When DEUTZ and 67 other companies approached the German government in April this year to lobby for a climate stimulus package, one message in particular became clear: even in light of the coronavirus pandemic and the consequences that come with it, climate policy objectives must not be ignored. This is why DEUTZ will continue to focus sharply on one of its most important growth projects in the future, because the E-DEUTZ strategy plays a key role in terms of sustainability.
A look at the past year shows that DEUTZ is pushing ahead intensively with its electrification strategy. Acquiring battery specialist Futavis boosted the inhouse competence in batteries as a key technology, which in turn reinforced the system competence in the electric drives segment provided by Torqeedo by adding a battery management system in the high-voltage range. An attractive product portfolio including the necessary battery management system is now available from one source to meet the individual requirements of customers. DEUTZ has also invested in the foundation of a team of dedicated engineers at the Cologne location. In coordination with specialists from the subsidiaries, this team is responsible for the development and industrialisation of electrified powertrains and lithium-ion batteries within the framework of the E-DEUTZ strategy. Within the DEUTZ/Futavis/Torqeedo group, high-voltage batteries have already been developed and produced, and the first specific applications have been made available to a renowned customer from the on-road industry. At the Conexpo trade fair in Las Vegas, a JLG telehandler was presented in the spring of this year, which is equipped with a 360V drive train based on the basic 360V E-DEUTZ drive. This basic system will be ready for the market in early 2021. It includes a 42 kWh lithium-ion battery for the power supply, which is produced in-house. Compared to the prototypes presented thus far, this is a big step forward to fully industrialised powertrains. As part of the E-DEUTZ strategy, DEUTZ is not only fully electric, but also relies on hybrid drives as a future solution for machines with utilisation profiles that are difficult to realise economically with purely electric drive trains. The modular E-DEUTZ system offers four basic drive systems – fully electric and hybrid on 360V and 48V basis. Over the next three years, these four drive systems will be industrialised and brought to market. Based on market demand, E-DEUTZ provides a range of components for each drive system. Customers can choose from them to configure drive trains for their individual applications, e.g. by selecting different power ranges of electric motors and different sizes of lithium-ion batteries. One clear advantage of the modular concept is that only the relevant components or modules that are subject to technological development are adapted – not the entire system. This allows DEUTZ to react quickly and flexibly to technological developments, which also significantly shortens the time to market. ‘At DEUTZ, w want to actively shape the future and become a pioneer of climate-neutral off-road mobility of the future. This is our primary goal, which we are not losing sight of even in these challenging times’, emphasises DEUTZ CEO Dr Frank Hiller.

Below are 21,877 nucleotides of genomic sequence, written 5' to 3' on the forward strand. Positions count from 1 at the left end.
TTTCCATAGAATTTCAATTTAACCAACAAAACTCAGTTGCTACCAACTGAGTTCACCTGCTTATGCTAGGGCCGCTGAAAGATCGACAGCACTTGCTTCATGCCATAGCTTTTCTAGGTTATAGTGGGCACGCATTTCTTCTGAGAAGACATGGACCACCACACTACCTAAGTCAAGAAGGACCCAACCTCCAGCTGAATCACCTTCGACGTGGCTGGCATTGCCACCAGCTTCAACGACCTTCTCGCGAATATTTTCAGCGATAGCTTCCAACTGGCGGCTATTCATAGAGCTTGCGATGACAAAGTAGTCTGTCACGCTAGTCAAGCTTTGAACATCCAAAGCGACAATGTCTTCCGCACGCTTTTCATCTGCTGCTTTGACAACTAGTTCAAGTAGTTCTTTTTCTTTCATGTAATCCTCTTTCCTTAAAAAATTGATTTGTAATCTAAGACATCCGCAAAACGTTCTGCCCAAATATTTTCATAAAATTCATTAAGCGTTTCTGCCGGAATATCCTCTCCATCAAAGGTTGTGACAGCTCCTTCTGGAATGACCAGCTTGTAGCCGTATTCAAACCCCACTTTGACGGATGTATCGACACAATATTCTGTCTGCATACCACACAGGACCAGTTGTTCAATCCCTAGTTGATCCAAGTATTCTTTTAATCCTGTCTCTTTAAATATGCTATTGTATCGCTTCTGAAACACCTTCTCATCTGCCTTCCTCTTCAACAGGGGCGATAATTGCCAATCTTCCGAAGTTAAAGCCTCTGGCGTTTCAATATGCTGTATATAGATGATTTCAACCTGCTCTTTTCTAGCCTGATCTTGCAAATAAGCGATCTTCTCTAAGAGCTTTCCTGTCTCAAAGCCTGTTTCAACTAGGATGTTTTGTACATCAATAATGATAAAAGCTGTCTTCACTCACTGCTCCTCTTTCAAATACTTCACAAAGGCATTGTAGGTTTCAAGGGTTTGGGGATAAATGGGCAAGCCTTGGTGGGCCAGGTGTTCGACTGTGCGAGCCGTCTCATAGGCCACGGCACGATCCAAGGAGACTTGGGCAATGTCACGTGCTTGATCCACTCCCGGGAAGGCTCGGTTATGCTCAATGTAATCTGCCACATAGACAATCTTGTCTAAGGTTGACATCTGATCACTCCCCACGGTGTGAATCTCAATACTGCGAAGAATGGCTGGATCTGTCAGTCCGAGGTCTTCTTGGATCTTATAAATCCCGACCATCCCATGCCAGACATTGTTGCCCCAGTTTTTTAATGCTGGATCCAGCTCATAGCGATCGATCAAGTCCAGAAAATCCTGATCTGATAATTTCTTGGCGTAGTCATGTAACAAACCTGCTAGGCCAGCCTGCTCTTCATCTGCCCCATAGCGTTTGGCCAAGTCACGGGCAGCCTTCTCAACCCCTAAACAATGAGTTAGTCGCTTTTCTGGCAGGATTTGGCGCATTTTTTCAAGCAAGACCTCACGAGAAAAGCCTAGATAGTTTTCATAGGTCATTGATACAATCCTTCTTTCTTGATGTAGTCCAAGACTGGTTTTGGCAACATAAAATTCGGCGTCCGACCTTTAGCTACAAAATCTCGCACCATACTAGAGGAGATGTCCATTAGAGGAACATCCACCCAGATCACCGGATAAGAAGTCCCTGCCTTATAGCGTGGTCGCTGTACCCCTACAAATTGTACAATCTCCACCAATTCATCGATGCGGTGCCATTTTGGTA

DEUTZ considers hybrid drives to be the right answer to downsizing requests, since they maintain the same performance compared to the diesel equivalent. The example of two telehandlers for customer Manitou, each equipped with a DEUTZ prototype, shows what the hybrid can do. The TCD 2.2 with 55 kW output plus a 20 kW electric motor is in no way inferior to the ‘big’ 75 kW DEUTZ TCD 3.6 diesel engine. DEUTZ is currently developing and industrialising E-DEUTZ hybrid drives for high-voltage (360V) and low-voltage (48V) applications.